Debian 10 released. This is great news not only for regular Debian users, but for the entire Linux community. However, if you have installed a distribution, you most likely noticed that a normal user can’t use sudo.
Of course, if you are using Ubuntu or Linux Mint this problem will not arise. In this article we will look how to install sudo in Debian 10.
What is sudo?
Regardless of Linux distribution on PC has different users. Each has certain roles and permissions. For example, you need to install some package in Debian. To perform this operation can only a user with root privileges. Other users have no access to this action.
The sudo utility is included in the set of GNU programs. This is a small application that executes commands with the privileges of another user. As a rule, the “other” is the user root.
By default, this utility is not available in Debian. But if you use Debian on your personal computer, you can easily to install it. However, if you are working with Debian on the server, it is better not to do so. Using sudo you can run commands that a normal user has access. Besides, all operations are not logged in the system log.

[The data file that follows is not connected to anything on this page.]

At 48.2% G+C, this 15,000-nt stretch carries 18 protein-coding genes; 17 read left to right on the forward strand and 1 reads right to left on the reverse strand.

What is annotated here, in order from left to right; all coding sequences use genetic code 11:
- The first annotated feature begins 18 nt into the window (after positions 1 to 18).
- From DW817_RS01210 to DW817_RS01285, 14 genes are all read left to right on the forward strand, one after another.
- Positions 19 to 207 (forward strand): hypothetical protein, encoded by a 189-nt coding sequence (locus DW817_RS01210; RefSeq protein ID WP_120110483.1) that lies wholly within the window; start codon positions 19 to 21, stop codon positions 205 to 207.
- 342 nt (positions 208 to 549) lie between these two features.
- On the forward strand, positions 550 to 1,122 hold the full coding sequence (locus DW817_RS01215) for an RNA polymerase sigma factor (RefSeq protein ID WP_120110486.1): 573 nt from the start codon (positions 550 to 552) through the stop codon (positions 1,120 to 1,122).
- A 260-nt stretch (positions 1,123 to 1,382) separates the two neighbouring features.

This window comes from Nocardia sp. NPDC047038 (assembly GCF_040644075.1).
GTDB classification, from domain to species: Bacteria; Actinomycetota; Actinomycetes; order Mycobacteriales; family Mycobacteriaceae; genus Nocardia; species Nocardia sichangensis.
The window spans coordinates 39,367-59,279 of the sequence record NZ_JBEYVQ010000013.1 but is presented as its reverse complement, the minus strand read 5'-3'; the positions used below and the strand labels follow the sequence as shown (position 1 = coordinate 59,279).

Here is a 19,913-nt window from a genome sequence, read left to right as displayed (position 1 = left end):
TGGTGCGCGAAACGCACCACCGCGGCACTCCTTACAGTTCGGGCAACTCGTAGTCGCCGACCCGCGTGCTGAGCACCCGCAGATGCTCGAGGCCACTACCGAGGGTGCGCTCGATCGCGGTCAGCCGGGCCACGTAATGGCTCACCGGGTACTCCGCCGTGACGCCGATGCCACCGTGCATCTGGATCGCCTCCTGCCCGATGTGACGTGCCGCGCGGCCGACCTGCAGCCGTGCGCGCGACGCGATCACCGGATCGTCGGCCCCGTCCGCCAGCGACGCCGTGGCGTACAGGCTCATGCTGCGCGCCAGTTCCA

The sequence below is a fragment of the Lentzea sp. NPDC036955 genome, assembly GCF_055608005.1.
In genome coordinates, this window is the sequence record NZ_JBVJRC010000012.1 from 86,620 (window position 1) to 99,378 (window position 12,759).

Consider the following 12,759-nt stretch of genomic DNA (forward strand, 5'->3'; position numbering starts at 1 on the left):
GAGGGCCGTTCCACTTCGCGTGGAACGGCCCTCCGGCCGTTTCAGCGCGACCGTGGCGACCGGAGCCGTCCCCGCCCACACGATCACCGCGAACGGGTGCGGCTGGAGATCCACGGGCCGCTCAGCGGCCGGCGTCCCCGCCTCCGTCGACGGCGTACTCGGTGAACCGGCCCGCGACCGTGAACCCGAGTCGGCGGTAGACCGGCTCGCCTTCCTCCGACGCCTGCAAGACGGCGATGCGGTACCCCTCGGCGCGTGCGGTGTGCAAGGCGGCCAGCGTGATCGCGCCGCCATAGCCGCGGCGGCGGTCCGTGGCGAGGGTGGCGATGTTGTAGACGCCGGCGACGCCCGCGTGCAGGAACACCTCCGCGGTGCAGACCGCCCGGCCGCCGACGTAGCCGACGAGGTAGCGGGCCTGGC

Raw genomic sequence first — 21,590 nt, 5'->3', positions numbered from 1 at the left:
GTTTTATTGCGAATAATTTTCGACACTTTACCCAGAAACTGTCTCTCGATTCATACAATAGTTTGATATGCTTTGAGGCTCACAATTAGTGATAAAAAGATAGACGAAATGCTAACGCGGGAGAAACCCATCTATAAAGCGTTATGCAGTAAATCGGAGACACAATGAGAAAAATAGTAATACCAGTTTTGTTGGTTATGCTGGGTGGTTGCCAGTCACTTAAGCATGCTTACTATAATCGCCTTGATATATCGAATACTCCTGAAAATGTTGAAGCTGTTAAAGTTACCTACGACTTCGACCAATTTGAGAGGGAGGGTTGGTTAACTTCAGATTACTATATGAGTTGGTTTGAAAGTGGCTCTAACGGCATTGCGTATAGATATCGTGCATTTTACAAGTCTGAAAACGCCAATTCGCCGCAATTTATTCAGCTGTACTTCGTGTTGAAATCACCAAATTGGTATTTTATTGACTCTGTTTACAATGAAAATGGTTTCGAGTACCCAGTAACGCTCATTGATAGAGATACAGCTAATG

Install sudo in Debian 10
First install sudo, but it needs to have access to the root user. This is very important. Open a terminal or connect to the server remotely via SSH and switch to root user:
Then enter the root password. Now you can install sudo from the Debian repositories:
sudo apt install
The utility can be installed quickly. After that, edit the file /etc/sudoers, which contains all the configuration of sudo. You can use the editor nano or vim:
The file is easy to understand. In the specifications section of the user privileges you will find a line like this:
root ALL=(ALL:ALL) ALL
Under it you need to add your user, and leave the rest the same. For example:
imaverycoolcowboy ALL=(ALL:ALL) ALL
Finally, press the key combination Ctrl+O (to save changes), and Ctrl+X (to exit).
Now you can use sudo.